Quantifying the setup uncertainty of a stereotactic murine micro-image guided radiation therapy system

Matthew C. Walb, Brett L. Carlson, Jann N Sarkaria, Erik J. Tryggestad

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Abstract

OBJECTIVE:: Investigate the reproducibility of murine cranial positioning using solely a stereotactic stage, and quantify the potential improvements from the on-board image guidance of the X-RAD SmART irradiator. METHODS:: For intermouse reproducibility, athymic nude mice (N = 5, ×4 groups) were cranially fixed on a stereotactic stage. Each mouse was imaged via cone-beam CT (CBCT). A virtual isocenter target was placed in the brain, the stage shifted to that target, and the couch positions recorded. The mouse was removed from the stage and this process repeated twice (N=60 measurements). The first acquired CBCT coordinates (within each group of five mice) were used to define "stereotactic couch coordinates." CBCT shifts were calculated to quantify the accuracy of setup based on couch coordinates alone. For intramouse reproducibility, C57BL/6 mice (N=4) were imaged daily for 7 days. Each mouse had individual stereotactic coordinates defined from their first day of CBCT localization, and positional shifts required on the six subsequent days of imaging were quantified (N = 24 measurements). RESULTS:: The mean vector shift between stereotactic setup and CBCT alignment for inter and intramouse analysis was 0.78 ± 0.27 mm and 0.82 ± 0.34 mm, respectively. CONCLUSION:: Cranial irradiation that can permit positional uncertainties on the order of a millimeter can rely solely on stereotactic coordinates derived from a single daily CBCT. Irradiations of subregions requiring submillimeter accuracy require daily image guidance for each mouse. ADVANCES IN KNOWLEDGE:: This is the first investigation of stereotactic reproducibility using the X-RAD SmART and it suggests a method for increased efficiency in high-throughput experiments.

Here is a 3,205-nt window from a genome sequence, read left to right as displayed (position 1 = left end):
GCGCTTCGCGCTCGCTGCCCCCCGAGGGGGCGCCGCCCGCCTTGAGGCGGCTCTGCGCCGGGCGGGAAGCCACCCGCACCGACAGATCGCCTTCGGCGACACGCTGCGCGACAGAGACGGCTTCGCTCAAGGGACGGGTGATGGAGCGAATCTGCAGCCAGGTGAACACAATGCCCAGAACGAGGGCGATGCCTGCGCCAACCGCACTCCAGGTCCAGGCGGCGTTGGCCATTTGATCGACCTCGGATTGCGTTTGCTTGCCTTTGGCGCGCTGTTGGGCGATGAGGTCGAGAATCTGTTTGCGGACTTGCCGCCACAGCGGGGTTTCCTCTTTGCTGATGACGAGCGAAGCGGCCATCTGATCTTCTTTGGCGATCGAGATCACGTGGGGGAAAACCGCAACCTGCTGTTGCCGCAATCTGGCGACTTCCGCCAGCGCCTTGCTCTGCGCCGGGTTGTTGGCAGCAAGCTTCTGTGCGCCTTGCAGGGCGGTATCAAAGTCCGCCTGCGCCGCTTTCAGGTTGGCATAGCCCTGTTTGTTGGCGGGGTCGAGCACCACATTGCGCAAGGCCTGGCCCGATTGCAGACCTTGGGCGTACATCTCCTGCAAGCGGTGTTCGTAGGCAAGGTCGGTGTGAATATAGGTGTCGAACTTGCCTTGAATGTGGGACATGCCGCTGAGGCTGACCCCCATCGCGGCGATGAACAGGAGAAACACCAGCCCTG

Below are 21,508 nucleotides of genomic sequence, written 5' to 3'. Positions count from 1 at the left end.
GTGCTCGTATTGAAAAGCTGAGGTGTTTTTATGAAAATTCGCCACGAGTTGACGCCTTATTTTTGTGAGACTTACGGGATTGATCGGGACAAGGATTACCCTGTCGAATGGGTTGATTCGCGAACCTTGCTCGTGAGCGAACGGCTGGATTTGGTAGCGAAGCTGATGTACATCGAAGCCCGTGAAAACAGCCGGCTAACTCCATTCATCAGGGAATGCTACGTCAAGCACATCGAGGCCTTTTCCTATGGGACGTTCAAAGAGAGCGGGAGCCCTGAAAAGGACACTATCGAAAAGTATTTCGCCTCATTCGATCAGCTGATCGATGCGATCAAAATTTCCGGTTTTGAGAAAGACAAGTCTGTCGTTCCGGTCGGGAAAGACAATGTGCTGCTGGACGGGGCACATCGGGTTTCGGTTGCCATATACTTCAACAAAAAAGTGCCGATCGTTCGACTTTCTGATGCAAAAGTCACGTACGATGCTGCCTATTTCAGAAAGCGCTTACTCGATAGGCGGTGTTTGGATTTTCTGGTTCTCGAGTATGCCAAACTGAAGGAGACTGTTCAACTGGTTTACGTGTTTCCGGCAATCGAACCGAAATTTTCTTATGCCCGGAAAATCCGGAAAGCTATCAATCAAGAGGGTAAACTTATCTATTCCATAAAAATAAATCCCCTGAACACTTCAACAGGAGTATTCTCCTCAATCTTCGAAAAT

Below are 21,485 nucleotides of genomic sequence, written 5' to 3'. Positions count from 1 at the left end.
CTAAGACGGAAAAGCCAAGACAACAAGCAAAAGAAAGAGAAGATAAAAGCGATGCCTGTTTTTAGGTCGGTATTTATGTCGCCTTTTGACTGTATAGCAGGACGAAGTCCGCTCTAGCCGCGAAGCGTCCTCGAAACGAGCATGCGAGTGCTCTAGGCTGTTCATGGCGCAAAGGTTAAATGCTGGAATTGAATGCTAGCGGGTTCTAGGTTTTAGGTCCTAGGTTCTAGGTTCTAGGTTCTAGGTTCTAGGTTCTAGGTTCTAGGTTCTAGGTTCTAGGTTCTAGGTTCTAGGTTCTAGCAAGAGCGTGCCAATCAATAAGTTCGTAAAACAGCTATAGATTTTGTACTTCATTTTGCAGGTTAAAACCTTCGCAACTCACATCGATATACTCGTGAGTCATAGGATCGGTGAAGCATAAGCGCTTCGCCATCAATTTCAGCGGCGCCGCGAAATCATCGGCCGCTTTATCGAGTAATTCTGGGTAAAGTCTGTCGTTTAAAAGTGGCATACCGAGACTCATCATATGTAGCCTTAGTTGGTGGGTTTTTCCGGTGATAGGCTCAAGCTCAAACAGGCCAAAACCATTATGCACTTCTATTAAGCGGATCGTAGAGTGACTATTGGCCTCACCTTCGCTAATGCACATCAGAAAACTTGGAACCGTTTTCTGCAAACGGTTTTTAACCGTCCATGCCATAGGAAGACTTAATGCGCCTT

Original languageEnglish (US)
Number of pages1
JournalThe British journal of radiology
Volume92
Issue number1095
DOIs
StatePublished - Mar 1 2019

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ASJC Scopus subject areas

  • Radiology Nuclear Medicine and imaging

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